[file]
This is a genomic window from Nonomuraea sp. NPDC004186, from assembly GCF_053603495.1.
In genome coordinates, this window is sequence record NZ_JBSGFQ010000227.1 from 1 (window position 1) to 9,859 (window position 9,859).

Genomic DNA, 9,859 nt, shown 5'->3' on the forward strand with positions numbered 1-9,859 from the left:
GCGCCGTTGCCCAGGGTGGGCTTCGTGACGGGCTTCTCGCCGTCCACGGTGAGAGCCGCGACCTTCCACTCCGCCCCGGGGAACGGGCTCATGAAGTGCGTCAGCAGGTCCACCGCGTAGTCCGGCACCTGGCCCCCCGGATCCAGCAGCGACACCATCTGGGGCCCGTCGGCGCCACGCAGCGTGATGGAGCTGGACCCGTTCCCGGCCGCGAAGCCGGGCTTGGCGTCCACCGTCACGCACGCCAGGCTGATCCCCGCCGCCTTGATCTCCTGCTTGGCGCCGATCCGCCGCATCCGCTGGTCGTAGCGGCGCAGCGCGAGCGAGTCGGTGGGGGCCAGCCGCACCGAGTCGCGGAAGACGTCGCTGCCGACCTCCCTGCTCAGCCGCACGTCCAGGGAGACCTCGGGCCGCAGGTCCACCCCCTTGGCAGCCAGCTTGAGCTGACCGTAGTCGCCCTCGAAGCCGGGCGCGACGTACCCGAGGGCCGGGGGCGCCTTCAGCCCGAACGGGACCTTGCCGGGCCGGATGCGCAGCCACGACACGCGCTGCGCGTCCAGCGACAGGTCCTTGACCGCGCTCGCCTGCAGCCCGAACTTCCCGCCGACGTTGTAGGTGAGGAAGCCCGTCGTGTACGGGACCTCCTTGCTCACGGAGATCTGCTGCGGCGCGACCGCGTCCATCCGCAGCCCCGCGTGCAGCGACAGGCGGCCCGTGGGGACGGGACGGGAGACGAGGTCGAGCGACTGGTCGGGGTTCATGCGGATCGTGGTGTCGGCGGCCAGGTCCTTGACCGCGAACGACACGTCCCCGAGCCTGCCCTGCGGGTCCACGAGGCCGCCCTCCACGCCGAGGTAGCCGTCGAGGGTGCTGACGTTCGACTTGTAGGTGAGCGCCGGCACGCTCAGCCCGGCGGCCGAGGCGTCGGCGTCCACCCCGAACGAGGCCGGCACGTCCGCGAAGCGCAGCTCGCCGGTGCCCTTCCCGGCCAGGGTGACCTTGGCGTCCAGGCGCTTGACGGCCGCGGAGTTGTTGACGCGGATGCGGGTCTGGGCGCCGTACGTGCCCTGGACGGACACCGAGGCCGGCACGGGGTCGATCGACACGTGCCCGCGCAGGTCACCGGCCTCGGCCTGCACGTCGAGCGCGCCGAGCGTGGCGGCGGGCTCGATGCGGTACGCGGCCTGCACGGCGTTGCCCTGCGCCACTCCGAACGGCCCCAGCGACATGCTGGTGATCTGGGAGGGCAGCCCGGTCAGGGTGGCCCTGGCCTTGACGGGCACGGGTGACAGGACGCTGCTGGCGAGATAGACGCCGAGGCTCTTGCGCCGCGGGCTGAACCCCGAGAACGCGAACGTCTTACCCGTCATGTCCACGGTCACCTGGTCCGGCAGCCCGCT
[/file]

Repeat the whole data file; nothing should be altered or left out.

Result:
This is a genomic window from Nonomuraea sp. NPDC004186, from assembly GCF_053603495.1.
In genome coordinates, this window is sequence record NZ_JBSGFQ010000227.1 from 1 (window position 1) to 9,859 (window position 9,859).

Genomic DNA, 9,859 nt, shown 5'->3' on the forward strand with positions numbered 1-9,859 from the left:
GCGCCGTTGCCCAGGGTGGGCTTCGTGACGGGCTTCTCGCCGTCCACGGTGAGAGCCGCGACCTTCCACTCCGCCCCGGGGAACGGGCTCATGAAGTGCGTCAGCAGGTCCACCGCGTAGTCCGGCACCTGGCCCCCCGGATCCAGCAGCGACACCATCTGGGGCCCGTCGGCGCCACGCAGCGTGATGGAGCTGGACCCGTTCCCGGCCGCGAAGCCGGGCTTGGCGTCCACCGTCACGCACGCCAGGCTGATCCCCGCCGCCTTGATCTCCTGCTTGGCGCCGATCCGCCGCATCCGCTGGTCGTAGCGGCGCAGCGCGAGCGAGTCGGTGGGGGCCAGCCGCACCGAGTCGCGGAAGACGTCGCTGCCGACCTCCCTGCTCAGCCGCACGTCCAGGGAGACCTCGGGCCGCAGGTCCACCCCCTTGGCAGCCAGCTTGAGCTGACCGTAGTCGCCCTCGAAGCCGGGCGCGACGTACCCGAGGGCCGGGGGCGCCTTCAGCCCGAACGGGACCTTGCCGGGCCGGATGCGCAGCCACGACACGCGCTGCGCGTCCAGCGACAGGTCCTTGACCGCGCTCGCCTGCAGCCCGAACTTCCCGCCGACGTTGTAGGTGAGGAAGCCCGTCGTGTACGGGACCTCCTTGCTCACGGAGATCTGCTGCGGCGCGACCGCGTCCATCCGCAGCCCCGCGTGCAGCGACAGGCGGCCCGTGGGGACGGGACGGGAGACGAGGTCGAGCGACTGGTCGGGGTTCATGCGGATCGTGGTGTCGGCGGCCAGGTCCTTGACCGCGAACGACACGTCCCCGAGCCTGCCCTGCGGGTCCACGAGGCCGCCCTCCACGCCGAGGTAGCCGTCGAGGGTGCTGACGTTCGACTTGTAGGTGAGCGCCGGCACGCTCAGCCCGGCGGCCGAGGCGTCGGCGTCCACCCCGAACGAGGCCGGCACGTCCGCGAAGCGCAGCTCGCCGGTGCCCTTCCCGGCCAGGGTGACCTTGGCGTCCAGGCGCTTGACGGCCGCGGAGTTGTTGACGCGGATGCGGGTCTGGGCGCCGTACGTGCCCTGGACGGACACCGAGGCCGGCACGGGGTCGATCGACACGTGCCCGCGCAGGTCACCGGCCTCGGCCTGCACGTCGAGCGCGCCGAGCGTGGCGGCGGGCTCGATGCGGTACGCGGCCTGCACGGCGTTGCCCTGCGCCACTCCGAACGGCCCCAGCGACATGCTGGTGATCTGGGAGGGCAGCCCGGTCAGGGTGGCCCTGGCCTTGACGGGCACGGGTGACAGGACGCTGCTGGCGAGATAGACGCCGAGGCTCTTGCGCCGCGGGCTGAACCCCGAGAACGCGAACGTCTTACCCGTCATGTCCACGGTCACCTGGTCCGGCAGCCCGCT